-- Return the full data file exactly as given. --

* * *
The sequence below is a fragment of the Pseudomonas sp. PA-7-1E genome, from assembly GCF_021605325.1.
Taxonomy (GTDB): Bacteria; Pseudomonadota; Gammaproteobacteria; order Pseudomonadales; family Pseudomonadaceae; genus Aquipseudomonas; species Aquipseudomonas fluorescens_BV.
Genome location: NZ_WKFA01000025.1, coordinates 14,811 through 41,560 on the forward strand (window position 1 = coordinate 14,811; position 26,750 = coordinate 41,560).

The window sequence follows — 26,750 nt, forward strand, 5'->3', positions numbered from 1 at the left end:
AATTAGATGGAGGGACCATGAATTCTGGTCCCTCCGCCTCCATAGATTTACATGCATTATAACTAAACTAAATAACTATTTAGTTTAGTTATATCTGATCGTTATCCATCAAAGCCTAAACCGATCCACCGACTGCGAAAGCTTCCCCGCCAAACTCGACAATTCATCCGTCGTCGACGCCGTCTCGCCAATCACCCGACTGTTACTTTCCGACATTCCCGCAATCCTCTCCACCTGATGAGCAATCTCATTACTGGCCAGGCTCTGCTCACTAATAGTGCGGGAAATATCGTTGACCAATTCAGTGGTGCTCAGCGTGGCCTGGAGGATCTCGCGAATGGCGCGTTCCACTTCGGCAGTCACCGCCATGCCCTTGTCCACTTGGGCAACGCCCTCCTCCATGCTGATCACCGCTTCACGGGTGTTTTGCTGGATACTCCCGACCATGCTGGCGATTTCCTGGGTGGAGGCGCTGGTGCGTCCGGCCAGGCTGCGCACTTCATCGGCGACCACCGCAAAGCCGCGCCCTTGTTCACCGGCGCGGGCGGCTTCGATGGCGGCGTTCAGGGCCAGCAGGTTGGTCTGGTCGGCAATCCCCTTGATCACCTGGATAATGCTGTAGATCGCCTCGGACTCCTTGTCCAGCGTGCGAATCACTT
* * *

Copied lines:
The sequence below is a fragment of the Pseudomonas sp. PA-7-1E genome, from assembly GCF_021605325.1.
Taxonomy (GTDB): Bacteria; Pseudomonadota; Gammaproteobacteria; order Pseudomonadales; family Pseudomonadaceae; genus Aquipseudomonas; species Aquipseudomonas fluorescens_BV.
Genome location: NZ_WKFA01000025.1, coordinates 14,811 through 41,560 on the forward strand (window position 1 = coordinate 14,811; position 26,750 = coordinate 41,560).

The window sequence follows — 26,750 nt, forward strand, 5'->3', positions numbered from 1 at the left end:
AATTAGATGGAGGGACCATGAATTCTGGTCCCTCCGCCTCCATAGATTTACATGCATTATAACTAAACTAAATAACTATTTAGTTTAGTTATATCTGATCGTTATCCATCAAAGCCTAAACCGATCCACCGACTGCGAAAGCTTCCCCGCCAAACTCGACAATTCATCCGTCGTCGACGCCGTCTCGCCAATCACCCGACTGTTACTTTCCGACATTCCCGCAATCCTCTCCACCTGATGAGCAATCTCATTACTGGCCAGGCTCTGCTCACTAATAGTGCGGGAAATATCGTTGACCAATTCAGTGGTGCTCAGCGTGGCCTGGAGGATCTCGCGAATGGCGCGTTCCACTTCGGCAGTCACCGCCATGCCCTTGTCCACTTGGGCAACGCCCTCCTCCATGCTGATCACCGCTTCACGGGTGTTTTGCTGGATACTCCCGACCATGCTGGCGATTTCCTGGGTGGAGGCGCTGGTGCGTCCGGCCAGGCTGCGCACTTCATCGGCGACCACCGCAAAGCCGCGCCCTTGTTCACCGGCGCGGGCGGCTTCGATGGCGGCGTTCAGGGCCAGCAGGTTGGTCTGGTCGGCAATCCCCTTGATCACCTGGATAATGCTGTAGATCGCCTCGGACTCCTTGTCCAGCGTGCGAATCACTT